In Response

    by: Anonymous
    December 21, 2012 11:15 PM
    Let them drown in their own overpopulation?

    Russia's population is declining.

    by: Random Numbers from: USA
    December 20, 2012 1:06 PM
    Wait, I'll blacklist myself! Problem solved Vladichka!


    by: Anonymous
    December 20, 2012 1:03 PM
    How...bizarre.

    Featured Videos

    Your JavaScript is turned off or you have an old version of Adobe's Flash Player. Get the latest Flash player.
    Vietnamese-American Youth Optimistic About Obama's Visit to Vietnami
    X
    Elizabeth Lee
    May 22, 2016 6:04 AM
    U.S. President Barack Obama's visit to Vietnam later this month comes at a time when Vietnam is seeking stronger ties with the United States. Many Vietnamese Americans, especially the younger generation, are optimistic Obama’s trip will help further reconciliation between the two former foes. Elizabeth Lee has more from the community called "Little Saigon" located south of Los Angeles.
    Video

    Video Vietnamese-American Youth Optimistic About Obama's Visit to Vietnam

    U.S. President Barack Obama's visit to Vietnam later this month comes at a time when Vietnam is seeking stronger ties with the United States. Many Vietnamese Americans, especially the younger generation, are optimistic Obama’s trip will help further reconciliation between the two former foes. Elizabeth Lee has more from the community called "Little Saigon" located south of Los Angeles.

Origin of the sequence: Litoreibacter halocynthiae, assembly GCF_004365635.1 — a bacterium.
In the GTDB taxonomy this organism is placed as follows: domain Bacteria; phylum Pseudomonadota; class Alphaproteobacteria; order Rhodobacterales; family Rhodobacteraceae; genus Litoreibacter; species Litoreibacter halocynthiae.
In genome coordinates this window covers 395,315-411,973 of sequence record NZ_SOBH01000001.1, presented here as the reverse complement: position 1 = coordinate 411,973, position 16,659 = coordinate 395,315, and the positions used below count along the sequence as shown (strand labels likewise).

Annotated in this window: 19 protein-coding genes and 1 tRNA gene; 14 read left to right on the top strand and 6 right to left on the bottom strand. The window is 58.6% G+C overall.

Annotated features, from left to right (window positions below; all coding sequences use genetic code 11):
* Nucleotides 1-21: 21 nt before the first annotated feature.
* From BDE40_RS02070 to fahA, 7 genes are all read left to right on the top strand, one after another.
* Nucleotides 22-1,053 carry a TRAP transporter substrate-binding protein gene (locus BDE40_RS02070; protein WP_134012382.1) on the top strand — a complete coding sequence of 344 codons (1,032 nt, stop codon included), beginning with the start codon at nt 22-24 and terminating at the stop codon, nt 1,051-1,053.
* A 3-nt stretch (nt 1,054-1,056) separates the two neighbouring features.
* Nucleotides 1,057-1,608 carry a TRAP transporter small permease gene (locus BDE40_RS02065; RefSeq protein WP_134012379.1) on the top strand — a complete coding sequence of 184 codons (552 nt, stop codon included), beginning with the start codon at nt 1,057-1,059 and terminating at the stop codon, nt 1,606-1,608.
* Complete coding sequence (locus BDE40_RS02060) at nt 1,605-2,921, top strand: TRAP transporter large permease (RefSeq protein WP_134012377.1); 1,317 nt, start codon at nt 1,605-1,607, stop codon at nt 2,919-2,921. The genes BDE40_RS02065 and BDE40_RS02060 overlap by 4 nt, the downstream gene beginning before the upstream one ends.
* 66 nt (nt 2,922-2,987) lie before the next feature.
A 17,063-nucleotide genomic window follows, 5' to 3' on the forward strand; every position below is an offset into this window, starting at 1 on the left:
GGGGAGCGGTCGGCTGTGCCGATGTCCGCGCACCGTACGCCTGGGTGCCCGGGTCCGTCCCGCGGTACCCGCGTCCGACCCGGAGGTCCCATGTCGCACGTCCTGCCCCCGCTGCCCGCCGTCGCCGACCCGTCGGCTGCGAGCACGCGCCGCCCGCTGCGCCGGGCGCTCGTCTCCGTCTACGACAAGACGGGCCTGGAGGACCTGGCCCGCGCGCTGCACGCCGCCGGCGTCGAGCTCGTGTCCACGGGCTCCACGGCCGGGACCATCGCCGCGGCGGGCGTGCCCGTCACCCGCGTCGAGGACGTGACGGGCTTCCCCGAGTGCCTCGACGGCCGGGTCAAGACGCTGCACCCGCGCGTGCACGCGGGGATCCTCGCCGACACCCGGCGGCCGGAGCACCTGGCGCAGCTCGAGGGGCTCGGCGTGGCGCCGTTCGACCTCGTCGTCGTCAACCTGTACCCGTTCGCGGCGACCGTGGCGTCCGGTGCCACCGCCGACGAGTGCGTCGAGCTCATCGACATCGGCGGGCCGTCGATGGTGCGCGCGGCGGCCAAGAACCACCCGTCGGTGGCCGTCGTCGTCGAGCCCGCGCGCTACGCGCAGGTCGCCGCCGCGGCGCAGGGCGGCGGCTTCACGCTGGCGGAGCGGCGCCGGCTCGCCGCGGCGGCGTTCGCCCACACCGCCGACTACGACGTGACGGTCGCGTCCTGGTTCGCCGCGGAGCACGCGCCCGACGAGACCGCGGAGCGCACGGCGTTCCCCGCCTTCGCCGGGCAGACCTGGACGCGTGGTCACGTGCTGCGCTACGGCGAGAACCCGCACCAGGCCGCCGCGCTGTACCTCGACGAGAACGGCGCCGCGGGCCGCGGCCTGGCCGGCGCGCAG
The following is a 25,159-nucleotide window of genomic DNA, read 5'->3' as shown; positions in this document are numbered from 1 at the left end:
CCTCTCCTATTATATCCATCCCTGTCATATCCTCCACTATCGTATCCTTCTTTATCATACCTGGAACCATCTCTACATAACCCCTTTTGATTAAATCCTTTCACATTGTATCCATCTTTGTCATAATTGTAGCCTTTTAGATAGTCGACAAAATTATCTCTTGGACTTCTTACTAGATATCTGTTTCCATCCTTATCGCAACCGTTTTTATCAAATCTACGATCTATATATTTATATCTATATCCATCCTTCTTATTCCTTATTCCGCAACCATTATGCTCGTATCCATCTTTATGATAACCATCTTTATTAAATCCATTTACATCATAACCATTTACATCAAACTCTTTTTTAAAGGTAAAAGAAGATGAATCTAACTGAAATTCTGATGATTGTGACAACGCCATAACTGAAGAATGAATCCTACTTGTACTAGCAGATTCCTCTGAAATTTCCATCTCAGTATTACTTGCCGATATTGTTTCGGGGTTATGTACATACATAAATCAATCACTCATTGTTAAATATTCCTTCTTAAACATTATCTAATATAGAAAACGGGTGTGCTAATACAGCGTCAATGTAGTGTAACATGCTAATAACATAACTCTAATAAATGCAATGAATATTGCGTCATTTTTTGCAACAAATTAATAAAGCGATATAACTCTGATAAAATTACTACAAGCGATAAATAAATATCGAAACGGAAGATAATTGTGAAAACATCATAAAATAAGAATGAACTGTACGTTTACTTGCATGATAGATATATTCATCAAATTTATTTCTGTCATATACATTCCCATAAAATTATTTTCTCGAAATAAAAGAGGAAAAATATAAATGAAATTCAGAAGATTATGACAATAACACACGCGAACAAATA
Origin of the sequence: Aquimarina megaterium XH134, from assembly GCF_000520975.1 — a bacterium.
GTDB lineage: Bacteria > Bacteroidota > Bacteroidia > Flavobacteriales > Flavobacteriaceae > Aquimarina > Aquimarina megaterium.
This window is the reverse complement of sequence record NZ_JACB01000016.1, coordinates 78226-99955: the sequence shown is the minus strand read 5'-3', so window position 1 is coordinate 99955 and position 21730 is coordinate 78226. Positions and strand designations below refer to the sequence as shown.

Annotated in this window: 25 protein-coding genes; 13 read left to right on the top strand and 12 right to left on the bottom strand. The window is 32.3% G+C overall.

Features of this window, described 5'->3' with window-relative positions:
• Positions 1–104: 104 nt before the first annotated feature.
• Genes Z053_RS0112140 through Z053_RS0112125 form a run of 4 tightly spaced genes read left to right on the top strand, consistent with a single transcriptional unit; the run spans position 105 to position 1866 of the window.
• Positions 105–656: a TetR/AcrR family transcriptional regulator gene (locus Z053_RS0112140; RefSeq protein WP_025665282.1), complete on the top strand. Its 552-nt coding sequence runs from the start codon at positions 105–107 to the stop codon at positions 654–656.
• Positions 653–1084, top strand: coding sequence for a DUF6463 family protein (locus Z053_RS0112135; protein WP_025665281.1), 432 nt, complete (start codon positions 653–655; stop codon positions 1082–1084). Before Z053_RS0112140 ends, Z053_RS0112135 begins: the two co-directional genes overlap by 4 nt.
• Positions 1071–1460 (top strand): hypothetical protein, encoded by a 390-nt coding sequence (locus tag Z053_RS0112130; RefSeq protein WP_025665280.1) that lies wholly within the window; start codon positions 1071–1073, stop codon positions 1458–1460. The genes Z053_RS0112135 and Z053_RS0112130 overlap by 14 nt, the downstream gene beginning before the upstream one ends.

Video

    Video First-generation, Afghan-American Student Sets Sights on Basketball Glory

    Their parents are immigrants to the United States. They are kids who live between two worlds -- their parents' homeland and the U.S. For many of them, they feel most "American" at school. It can be tricky balancing both worlds. In this report, produced by Beth Mendelson, Arash Arabasadi tells us about one Afghan-American student who seems to be coping -- one shot at a time.
    Video

    Video Newest US Citizens, Writing the Next Great Chapter

    While universities across the United States honor their newest graduates this Friday, many immigrants in downtown Manhattan are celebrating, too. One hundred of them, representing 31 countries across four continents, graduated as U.S. citizens, joining the ranks of 680,000 others every year in New York and cities around the country.
    Video

    Video Vietnam Sees Strong Economic Growth Despite Incomplete Reforms

    Vietnam has transformed its communist economy to become one of the world's fastest-growing nations. While the reforms are incomplete, multinational corporations see a profitable future in Vietnam and have made major investments -- as VOA's Jim Randle reports.
    Video

    Video Qatar Denies World Cup Corruption